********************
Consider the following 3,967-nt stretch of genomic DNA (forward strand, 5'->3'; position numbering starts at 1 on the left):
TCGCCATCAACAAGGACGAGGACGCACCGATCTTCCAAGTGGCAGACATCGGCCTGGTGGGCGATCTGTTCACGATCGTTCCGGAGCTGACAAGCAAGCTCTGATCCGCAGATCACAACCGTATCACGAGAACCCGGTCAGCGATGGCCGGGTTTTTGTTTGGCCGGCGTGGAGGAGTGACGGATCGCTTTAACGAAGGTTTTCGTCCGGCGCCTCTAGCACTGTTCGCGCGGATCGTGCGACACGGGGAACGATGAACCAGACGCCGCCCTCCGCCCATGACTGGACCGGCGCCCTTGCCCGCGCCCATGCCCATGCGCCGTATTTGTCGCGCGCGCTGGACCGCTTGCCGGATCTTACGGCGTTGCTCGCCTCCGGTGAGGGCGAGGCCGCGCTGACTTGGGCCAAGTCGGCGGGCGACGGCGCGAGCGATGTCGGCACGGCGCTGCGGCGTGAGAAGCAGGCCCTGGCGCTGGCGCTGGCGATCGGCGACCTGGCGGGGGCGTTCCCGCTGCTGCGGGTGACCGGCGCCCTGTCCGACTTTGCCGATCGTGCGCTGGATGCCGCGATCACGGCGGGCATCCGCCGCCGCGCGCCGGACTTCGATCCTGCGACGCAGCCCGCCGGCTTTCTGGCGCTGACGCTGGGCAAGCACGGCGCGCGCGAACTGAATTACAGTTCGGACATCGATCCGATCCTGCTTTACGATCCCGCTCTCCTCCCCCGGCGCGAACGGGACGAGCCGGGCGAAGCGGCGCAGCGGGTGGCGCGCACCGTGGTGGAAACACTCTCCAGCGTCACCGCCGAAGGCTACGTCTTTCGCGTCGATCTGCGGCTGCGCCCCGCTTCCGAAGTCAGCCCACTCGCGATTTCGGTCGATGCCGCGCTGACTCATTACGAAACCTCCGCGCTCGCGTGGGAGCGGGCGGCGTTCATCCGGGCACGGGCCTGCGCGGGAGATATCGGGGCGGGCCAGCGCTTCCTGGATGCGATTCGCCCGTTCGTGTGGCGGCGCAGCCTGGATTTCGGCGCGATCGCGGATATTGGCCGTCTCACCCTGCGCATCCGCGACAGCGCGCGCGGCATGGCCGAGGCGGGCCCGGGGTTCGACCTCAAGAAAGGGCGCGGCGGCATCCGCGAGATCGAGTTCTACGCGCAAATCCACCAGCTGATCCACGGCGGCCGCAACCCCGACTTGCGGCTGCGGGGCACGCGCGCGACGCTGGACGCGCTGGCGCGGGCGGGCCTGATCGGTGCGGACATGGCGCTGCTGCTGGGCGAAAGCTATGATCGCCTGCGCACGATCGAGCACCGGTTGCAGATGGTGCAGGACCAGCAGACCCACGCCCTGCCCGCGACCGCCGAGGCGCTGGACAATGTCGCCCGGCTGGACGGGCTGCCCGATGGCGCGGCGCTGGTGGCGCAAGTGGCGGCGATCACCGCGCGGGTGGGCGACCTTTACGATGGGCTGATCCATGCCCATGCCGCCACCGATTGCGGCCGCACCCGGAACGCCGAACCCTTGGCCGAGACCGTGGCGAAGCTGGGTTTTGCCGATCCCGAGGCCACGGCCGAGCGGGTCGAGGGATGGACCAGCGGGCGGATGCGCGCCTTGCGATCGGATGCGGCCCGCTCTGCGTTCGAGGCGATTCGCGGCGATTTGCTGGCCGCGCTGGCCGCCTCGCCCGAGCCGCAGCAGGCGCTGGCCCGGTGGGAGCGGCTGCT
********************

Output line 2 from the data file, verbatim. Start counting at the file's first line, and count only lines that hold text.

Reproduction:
TCGCCATCAACAAGGACGAGGACGCACCGATCTTCCAAGTGGCAGACATCGGCCTGGTGGGCGATCTGTTCACGATCGTTCCGGAGCTGACAAGCAAGCTCTGATCCGCAGATCACAACCGTATCACGAGAACCCGGTCAGCGATGGCCGGGTTTTTGTTTGGCCGGCGTGGAGGAGTGACGGATCGCTTTAACGAAGGTTTTCGTCCGGCGCCTCTAGCACTGTTCGCGCGGATCGTGCGACACGGGGAACGATGAACCAGACGCCGCCCTCCGCCCATGACTGGACCGGCGCCCTTGCCCGCGCCCATGCCCATGCGCCGTATTTGTCGCGCGCGCTGGACCGCTTGCCGGATCTTACGGCGTTGCTCGCCTCCGGTGAGGGCGAGGCCGCGCTGACTTGGGCCAAGTCGGCGGGCGACGGCGCGAGCGATGTCGGCACGGCGCTGCGGCGTGAGAAGCAGGCCCTGGCGCTGGCGCTGGCGATCGGCGACCTGGCGGGGGCGTTCCCGCTGCTGCGGGTGACCGGCGCCCTGTCCGACTTTGCCGATCGTGCGCTGGATGCCGCGATCACGGCGGGCATCCGCCGCCGCGCGCCGGACTTCGATCCTGCGACGCAGCCCGCCGGCTTTCTGGCGCTGACGCTGGGCAAGCACGGCGCGCGCGAACTGAATTACAGTTCGGACATCGATCCGATCCTGCTTTACGATCCCGCTCTCCTCCCCCGGCGCGAACGGGACGAGCCGGGCGAAGCGGCGCAGCGGGTGGCGCGCACCGTGGTGGAAACACTCTCCAGCGTCACCGCCGAAGGCTACGTCTTTCGCGTCGATCTGCGGCTGCGCCCCGCTTCCGAAGTCAGCCCACTCGCGATTTCGGTCGATGCCGCGCTGACTCATTACGAAACCTCCGCGCTCGCGTGGGAGCGGGCGGCGTTCATCCGGGCACGGGCCTGCGCGGGAGATATCGGGGCGGGCCAGCGCTTCCTGGATGCGATTCGCCCGTTCGTGTGGCGGCGCAGCCTGGATTTCGGCGCGATCGCGGATATTGGCCGTCTCACCCTGCGCATCCGCGACAGCGCGCGCGGCATGGCCGAGGCGGGCCCGGGGTTCGACCTCAAGAAAGGGCGCGGCGGCATCCGCGAGATCGAGTTCTACGCGCAAATCCACCAGCTGATCCACGGCGGCCGCAACCCCGACTTGCGGCTGCGGGGCACGCGCGCGACGCTGGACGCGCTGGCGCGGGCGGGCCTGATCGGTGCGGACATGGCGCTGCTGCTGGGCGAAAGCTATGATCGCCTGCGCACGATCGAGCACCGGTTGCAGATGGTGCAGGACCAGCAGACCCACGCCCTGCCCGCGACCGCCGAGGCGCTGGACAATGTCGCCCGGCTGGACGGGCTGCCCGATGGCGCGGCGCTGGTGGCGCAAGTGGCGGCGATCACCGCGCGGGTGGGCGACCTTTACGATGGGCTGATCCATGCCCATGCCGCCACCGATTGCGGCCGCACCCGGAACGCCGAACCCTTGGCCGAGACCGTGGCGAAGCTGGGTTTTGCCGATCCCGAGGCCACGGCCGAGCGGGTCGAGGGATGGACCAGCGGGCGGATGCGCGCCTTGCGATCGGATGCGGCCCGCTCTGCGTTCGAGGCGATTCGCGGCGATTTGCTGGCCGCGCTGGCCGCCTCGCCCGAGCCGCAGCAGGCGCTGGCCCGGTGGGAGCGGCTGCT